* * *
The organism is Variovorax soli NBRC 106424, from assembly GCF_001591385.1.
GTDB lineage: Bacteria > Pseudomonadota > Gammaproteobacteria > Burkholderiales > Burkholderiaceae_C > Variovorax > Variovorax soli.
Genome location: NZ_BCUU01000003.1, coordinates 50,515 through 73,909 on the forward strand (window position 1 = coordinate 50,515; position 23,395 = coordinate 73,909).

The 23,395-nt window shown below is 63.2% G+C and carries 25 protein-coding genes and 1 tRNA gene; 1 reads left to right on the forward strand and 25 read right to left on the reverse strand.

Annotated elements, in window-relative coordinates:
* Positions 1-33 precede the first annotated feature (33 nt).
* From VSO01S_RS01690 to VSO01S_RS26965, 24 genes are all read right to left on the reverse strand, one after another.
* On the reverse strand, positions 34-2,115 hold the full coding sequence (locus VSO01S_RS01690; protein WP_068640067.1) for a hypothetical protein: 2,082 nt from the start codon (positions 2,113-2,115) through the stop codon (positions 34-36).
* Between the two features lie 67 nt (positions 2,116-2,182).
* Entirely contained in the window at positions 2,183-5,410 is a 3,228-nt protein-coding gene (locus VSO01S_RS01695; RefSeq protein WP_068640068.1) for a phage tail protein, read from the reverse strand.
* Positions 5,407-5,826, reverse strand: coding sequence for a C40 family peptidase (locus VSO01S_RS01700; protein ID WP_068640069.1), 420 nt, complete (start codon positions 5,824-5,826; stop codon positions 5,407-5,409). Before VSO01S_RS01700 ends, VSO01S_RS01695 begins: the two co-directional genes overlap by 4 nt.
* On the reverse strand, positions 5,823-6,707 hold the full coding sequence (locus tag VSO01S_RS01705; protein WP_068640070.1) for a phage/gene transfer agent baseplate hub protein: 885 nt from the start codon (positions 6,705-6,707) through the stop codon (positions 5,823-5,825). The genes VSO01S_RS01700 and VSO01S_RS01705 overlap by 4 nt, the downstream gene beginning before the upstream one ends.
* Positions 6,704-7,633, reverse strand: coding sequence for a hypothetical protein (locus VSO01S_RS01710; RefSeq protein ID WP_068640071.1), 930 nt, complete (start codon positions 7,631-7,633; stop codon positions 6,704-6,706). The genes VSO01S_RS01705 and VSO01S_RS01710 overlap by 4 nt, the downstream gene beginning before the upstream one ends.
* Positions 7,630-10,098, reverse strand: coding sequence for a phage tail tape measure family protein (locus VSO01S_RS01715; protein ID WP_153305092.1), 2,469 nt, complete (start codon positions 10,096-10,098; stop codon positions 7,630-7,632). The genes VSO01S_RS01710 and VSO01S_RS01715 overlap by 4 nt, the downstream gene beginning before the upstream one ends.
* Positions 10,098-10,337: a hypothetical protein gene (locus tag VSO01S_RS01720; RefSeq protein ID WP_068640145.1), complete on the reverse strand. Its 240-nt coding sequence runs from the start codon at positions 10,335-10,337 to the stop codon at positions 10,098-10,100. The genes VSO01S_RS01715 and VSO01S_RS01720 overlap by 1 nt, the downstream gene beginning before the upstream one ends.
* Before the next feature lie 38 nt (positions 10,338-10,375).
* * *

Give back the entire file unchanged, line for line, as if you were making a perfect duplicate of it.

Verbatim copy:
The organism is Variovorax soli NBRC 106424, from assembly GCF_001591385.1.
GTDB lineage: Bacteria > Pseudomonadota > Gammaproteobacteria > Burkholderiales > Burkholderiaceae_C > Variovorax > Variovorax soli.
Genome location: NZ_BCUU01000003.1, coordinates 50,515 through 73,909 on the forward strand (window position 1 = coordinate 50,515; position 23,395 = coordinate 73,909).

The 23,395-nt window shown below is 63.2% G+C and carries 25 protein-coding genes and 1 tRNA gene; 1 reads left to right on the forward strand and 25 read right to left on the reverse strand.

Annotated elements, in window-relative coordinates:
* Positions 1-33 precede the first annotated feature (33 nt).
* From VSO01S_RS01690 to VSO01S_RS26965, 24 genes are all read right to left on the reverse strand, one after another.
* On the reverse strand, positions 34-2,115 hold the full coding sequence (locus VSO01S_RS01690; protein WP_068640067.1) for a hypothetical protein: 2,082 nt from the start codon (positions 2,113-2,115) through the stop codon (positions 34-36).
* Between the two features lie 67 nt (positions 2,116-2,182).
* Entirely contained in the window at positions 2,183-5,410 is a 3,228-nt protein-coding gene (locus VSO01S_RS01695; RefSeq protein WP_068640068.1) for a phage tail protein, read from the reverse strand.
* Positions 5,407-5,826, reverse strand: coding sequence for a C40 family peptidase (locus VSO01S_RS01700; protein ID WP_068640069.1), 420 nt, complete (start codon positions 5,824-5,826; stop codon positions 5,407-5,409). Before VSO01S_RS01700 ends, VSO01S_RS01695 begins: the two co-directional genes overlap by 4 nt.
* On the reverse strand, positions 5,823-6,707 hold the full coding sequence (locus tag VSO01S_RS01705; protein WP_068640070.1) for a phage/gene transfer agent baseplate hub protein: 885 nt from the start codon (positions 6,705-6,707) through the stop codon (positions 5,823-5,825). The genes VSO01S_RS01700 and VSO01S_RS01705 overlap by 4 nt, the downstream gene beginning before the upstream one ends.
* Positions 6,704-7,633, reverse strand: coding sequence for a hypothetical protein (locus VSO01S_RS01710; RefSeq protein ID WP_068640071.1), 930 nt, complete (start codon positions 7,631-7,633; stop codon positions 6,704-6,706). The genes VSO01S_RS01705 and VSO01S_RS01710 overlap by 4 nt, the downstream gene beginning before the upstream one ends.
* Positions 7,630-10,098, reverse strand: coding sequence for a phage tail tape measure family protein (locus VSO01S_RS01715; protein ID WP_153305092.1), 2,469 nt, complete (start codon positions 10,096-10,098; stop codon positions 7,630-7,632). The genes VSO01S_RS01710 and VSO01S_RS01715 overlap by 4 nt, the downstream gene beginning before the upstream one ends.
* Positions 10,098-10,337: a hypothetical protein gene (locus tag VSO01S_RS01720; RefSeq protein ID WP_068640145.1), complete on the reverse strand. Its 240-nt coding sequence runs from the start codon at positions 10,335-10,337 to the stop codon at positions 10,098-10,100. The genes VSO01S_RS01715 and VSO01S_RS01720 overlap by 1 nt, the downstream gene beginning before the upstream one ends.
* Before the next feature lie 38 nt (positions 10,338-10,375).